Every year when vacation Bible school is over we are exhausted and don't want to think about doing it again. But, like childbirth, we soon forget the work and smile at the memories that are so wonderful, and suddenly we are looking forward to finding out where we'll be traveling to next year when, once again, we time travel to a place in history that we all want to know more about.

Saturday, July 20, 2013

Thunder

I've never been so excited about thunder storms in my life. Generally speaking I don't enjoy thunder and lightning - I am easily scared by the loud booms and bright flashes. But this heat needs to end and the thunderstorms can bring that about so I say bring them on!

This has been a tough week. We've had Vacation Bible School at our church, with 70 children and about 40 staff members every evening. It was set in Athens so adults were wearing togas. Some wore bathing suits underneath! The kids were all in shorts and tees so they were dressed for the heat, and we were in and out of the air conditioned building so they weren't overly exposed to the heat, but we also made sure to set up a watering station where they could get cool water to drink, and we encouraged them to stop often and stay hydrated.

Walking in and out of the building was like walking from the refrigerator to the oven. The blast of heat hit you like a wall and almost knocked you off your feet. What a hot one this was!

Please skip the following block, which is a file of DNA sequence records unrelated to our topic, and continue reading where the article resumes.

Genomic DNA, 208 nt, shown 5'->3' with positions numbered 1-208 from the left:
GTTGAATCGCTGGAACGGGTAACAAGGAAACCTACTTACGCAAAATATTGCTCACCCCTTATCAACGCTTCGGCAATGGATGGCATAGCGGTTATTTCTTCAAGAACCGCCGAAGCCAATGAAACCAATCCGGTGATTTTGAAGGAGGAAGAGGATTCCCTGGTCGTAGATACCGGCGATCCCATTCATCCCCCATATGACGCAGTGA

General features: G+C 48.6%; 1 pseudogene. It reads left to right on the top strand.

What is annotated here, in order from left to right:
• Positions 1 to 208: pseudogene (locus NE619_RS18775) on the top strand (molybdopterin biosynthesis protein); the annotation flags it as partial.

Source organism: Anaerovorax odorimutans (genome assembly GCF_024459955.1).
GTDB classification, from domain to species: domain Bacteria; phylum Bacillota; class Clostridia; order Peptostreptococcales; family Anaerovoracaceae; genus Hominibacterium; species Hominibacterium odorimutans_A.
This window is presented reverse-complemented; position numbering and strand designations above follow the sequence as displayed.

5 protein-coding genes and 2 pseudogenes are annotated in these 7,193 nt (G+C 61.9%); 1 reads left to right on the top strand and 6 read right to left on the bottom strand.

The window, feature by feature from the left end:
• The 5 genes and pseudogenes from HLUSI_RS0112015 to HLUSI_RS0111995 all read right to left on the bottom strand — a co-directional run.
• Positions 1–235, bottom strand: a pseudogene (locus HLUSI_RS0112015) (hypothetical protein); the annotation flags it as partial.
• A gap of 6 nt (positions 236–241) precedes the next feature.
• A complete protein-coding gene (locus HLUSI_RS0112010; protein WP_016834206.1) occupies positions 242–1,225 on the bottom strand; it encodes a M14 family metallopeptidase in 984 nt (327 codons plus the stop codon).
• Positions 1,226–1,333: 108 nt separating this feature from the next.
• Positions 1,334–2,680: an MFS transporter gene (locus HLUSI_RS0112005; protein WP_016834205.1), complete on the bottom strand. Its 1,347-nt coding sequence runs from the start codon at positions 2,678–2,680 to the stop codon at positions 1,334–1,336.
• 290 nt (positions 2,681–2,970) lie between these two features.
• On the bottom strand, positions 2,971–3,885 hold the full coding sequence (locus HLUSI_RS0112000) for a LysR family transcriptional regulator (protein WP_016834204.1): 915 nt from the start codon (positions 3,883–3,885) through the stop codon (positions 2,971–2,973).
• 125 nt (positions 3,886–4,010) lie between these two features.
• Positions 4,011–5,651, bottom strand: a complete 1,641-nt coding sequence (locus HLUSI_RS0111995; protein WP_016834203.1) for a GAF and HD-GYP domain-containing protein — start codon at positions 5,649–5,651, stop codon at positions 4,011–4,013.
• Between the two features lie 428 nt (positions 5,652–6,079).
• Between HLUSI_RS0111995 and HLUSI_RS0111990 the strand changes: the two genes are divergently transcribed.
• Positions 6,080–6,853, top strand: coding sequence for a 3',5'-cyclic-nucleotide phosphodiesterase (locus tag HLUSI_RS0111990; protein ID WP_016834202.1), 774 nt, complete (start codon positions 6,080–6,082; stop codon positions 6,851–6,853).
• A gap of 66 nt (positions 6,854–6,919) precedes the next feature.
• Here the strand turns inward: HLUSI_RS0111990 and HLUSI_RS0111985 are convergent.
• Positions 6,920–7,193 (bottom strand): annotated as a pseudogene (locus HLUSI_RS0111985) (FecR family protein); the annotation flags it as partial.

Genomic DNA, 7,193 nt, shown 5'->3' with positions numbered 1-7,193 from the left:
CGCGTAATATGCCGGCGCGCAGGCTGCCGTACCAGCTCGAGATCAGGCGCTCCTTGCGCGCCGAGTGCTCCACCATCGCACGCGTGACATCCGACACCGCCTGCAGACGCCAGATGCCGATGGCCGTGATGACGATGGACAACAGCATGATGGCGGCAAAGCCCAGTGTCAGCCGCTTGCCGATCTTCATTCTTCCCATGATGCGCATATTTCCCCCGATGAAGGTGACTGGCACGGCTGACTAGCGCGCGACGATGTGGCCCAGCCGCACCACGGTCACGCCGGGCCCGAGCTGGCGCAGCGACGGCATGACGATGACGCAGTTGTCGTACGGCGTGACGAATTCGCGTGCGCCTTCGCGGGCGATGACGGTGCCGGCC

Today they are predicting the cold air front will pass through bringing about the aforementioned thunderstorms and I'm very much looking forward to them.

Friday, July 19, 2013

Mildew

The mildew has settled in. It's on my couch, my chairs, the baby jumper - everywhere in my house actually. This is by far the worst year ever for mildew. Yuck!

The only cure for mildew is bleach. So what am I to do with a beige couch or a blue chair? It has come to the point I am ready to go at them and just live with the white spots that will ensue. Of course, it will more than spots - it would be great swaths of bleached colors as the mildew is creeping along large portions of the couch and ottoman. Can I live with that? I'm not sure. But then, what are the alternatives?

Anyone have any ideas for me? I would love to get rid of the black spots on my furniture. And I would love to have my house smell less musty too. Somehow I doubt its going to happen. But I can dream, can't I?

Thursday, July 18, 2013

Political

Generally speaking I try not to be political on this blog - I want to keep things simple and non-controversial. But the news is so full of stuff revolving around the Zimmerman trial in Florida that I've been thinking a lot about it. And I want to share a few things I've learned  in my life.

For instance - as much as we like to think we are color-blind, we are not. None of us are. That doesn't mean we are all racially motivated or prejudiced in our thinking, but to say we are "color blind" just ignores the truth. It would be humanly impossible to be color blind.